Chapter 1 introduces various agents that participated in the creation and consumption of court art in the Chosŏn dynasty. The author describes diverse agents, not only human agents but also bureaucratic institutions involved in the commissioning and consuming art at court. Seo elucidates how these artistic agencies interacted with each other and how the social network among artists, patrons and recipients influenced the pattern of production and consumption of court art during the Chosŏn period. The mid seventeenth century was marked by a new emerging trend of commissioning commemorative paintings. Seo’s careful analysis of three screens commissioned by the Andong Kwŏn family, leaders of a political faction in the late seventeenth century, in social and artistic contexts suggests that new artistic conventions and the development of commemorative screens were created due to social and political demands of high officials. The large-scale screen format, the blue-green landscape style and the incorporation of Chinese themes into the repertoire of commemorative paintings are remarkable changes occurring in the late seventeenth century. These features set out a new pattern of production and consumption of court art in following centuries.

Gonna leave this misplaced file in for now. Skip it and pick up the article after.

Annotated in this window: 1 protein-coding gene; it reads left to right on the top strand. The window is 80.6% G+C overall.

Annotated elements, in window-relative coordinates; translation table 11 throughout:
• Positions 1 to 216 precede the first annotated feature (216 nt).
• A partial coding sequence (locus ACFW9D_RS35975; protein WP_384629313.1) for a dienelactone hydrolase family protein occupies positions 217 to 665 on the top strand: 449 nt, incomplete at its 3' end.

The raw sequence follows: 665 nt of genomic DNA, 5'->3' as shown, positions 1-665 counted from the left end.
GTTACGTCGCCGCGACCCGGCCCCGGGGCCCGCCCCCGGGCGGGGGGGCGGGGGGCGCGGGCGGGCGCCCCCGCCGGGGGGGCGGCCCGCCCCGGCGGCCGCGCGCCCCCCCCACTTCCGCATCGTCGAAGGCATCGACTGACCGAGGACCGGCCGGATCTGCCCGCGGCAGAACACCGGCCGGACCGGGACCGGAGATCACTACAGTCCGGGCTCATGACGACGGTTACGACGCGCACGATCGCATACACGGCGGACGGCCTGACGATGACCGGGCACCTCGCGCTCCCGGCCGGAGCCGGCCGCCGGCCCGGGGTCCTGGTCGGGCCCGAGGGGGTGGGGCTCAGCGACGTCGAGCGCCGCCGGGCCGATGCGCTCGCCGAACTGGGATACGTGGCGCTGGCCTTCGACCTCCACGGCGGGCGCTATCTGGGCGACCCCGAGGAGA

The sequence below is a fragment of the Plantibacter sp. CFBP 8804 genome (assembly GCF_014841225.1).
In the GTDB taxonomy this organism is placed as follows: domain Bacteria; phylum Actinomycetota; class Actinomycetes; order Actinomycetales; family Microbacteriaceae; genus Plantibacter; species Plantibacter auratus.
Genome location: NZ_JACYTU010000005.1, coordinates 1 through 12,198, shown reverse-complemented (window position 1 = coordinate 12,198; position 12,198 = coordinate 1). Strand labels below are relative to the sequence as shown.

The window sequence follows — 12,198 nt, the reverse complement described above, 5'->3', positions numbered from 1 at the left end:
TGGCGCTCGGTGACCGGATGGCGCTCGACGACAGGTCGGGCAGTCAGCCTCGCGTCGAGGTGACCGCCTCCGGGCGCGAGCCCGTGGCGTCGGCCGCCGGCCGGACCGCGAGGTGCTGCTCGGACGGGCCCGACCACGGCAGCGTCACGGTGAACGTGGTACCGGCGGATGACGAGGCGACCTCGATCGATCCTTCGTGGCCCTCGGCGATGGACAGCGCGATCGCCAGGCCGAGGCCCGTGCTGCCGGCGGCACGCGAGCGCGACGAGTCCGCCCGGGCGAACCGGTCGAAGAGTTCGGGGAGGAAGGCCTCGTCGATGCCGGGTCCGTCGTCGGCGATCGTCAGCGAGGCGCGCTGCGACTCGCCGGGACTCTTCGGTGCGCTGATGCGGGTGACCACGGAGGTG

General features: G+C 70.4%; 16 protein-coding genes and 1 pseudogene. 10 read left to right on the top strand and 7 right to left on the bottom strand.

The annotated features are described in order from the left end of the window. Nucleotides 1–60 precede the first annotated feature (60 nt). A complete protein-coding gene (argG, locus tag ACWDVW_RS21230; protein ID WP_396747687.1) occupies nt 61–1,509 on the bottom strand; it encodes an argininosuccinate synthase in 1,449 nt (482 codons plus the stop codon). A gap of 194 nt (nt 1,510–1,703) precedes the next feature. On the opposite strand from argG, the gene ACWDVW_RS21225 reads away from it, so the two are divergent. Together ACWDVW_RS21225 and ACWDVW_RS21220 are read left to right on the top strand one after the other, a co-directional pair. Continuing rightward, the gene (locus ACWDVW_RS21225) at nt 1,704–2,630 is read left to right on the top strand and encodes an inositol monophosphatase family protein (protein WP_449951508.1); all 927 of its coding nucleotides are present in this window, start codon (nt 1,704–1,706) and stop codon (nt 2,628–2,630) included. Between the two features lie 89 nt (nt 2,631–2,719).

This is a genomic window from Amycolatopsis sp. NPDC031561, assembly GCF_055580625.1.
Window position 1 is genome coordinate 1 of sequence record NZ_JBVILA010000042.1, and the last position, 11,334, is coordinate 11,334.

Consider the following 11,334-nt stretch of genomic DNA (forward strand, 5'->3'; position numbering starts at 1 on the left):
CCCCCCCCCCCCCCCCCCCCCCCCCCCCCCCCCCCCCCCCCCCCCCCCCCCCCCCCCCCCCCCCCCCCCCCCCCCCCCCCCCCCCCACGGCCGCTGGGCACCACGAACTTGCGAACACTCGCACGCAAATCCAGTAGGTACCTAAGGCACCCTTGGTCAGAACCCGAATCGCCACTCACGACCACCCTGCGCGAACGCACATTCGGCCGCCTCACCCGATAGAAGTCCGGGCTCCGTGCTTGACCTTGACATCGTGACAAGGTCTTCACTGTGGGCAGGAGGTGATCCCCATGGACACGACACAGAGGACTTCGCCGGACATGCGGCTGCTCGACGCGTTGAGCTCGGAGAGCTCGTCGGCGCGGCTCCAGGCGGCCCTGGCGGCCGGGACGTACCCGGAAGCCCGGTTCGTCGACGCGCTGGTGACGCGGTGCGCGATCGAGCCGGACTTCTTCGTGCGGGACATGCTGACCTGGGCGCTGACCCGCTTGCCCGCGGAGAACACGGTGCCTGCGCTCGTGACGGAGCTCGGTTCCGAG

In Chapter 2, Seo Yoonjung provides a detailed art-historical analysis of two eighteenth-century commemorative court screens commissioned to record actual Chosŏn court events that depict Chinese figural motifs as their subjects. The two screens, King Kyŏngjong’s (r. 1720-1724) Selection of Government Official in 1721 景宗辛丑親政契屛 and King Yŏngjo’s (r. 1725-1776) Royal Banquet of 1766 英祖丙戌進宴圖屛, were created in relation to a political affair and a royal banquet. Seo argues that these paintings were produced to satisfy the demands of agents who wanted to elevate contemporary events by superimposing well-known exemplary ancient images on current secular occasions. Noteworthy is Seo’s interpretation of the 1766 screen, a rare example of eighteenth-century commemorative paintings that combines Chinese beauties with a documentary painting. Her close analysis of the subject and style of this screen proposes female patrons or viewers of the painting, probably the Queen Chŏngsun as the intended recipient of this screen. This allows her to consider a possible category of court painting for female viewership that has so far been unexplored.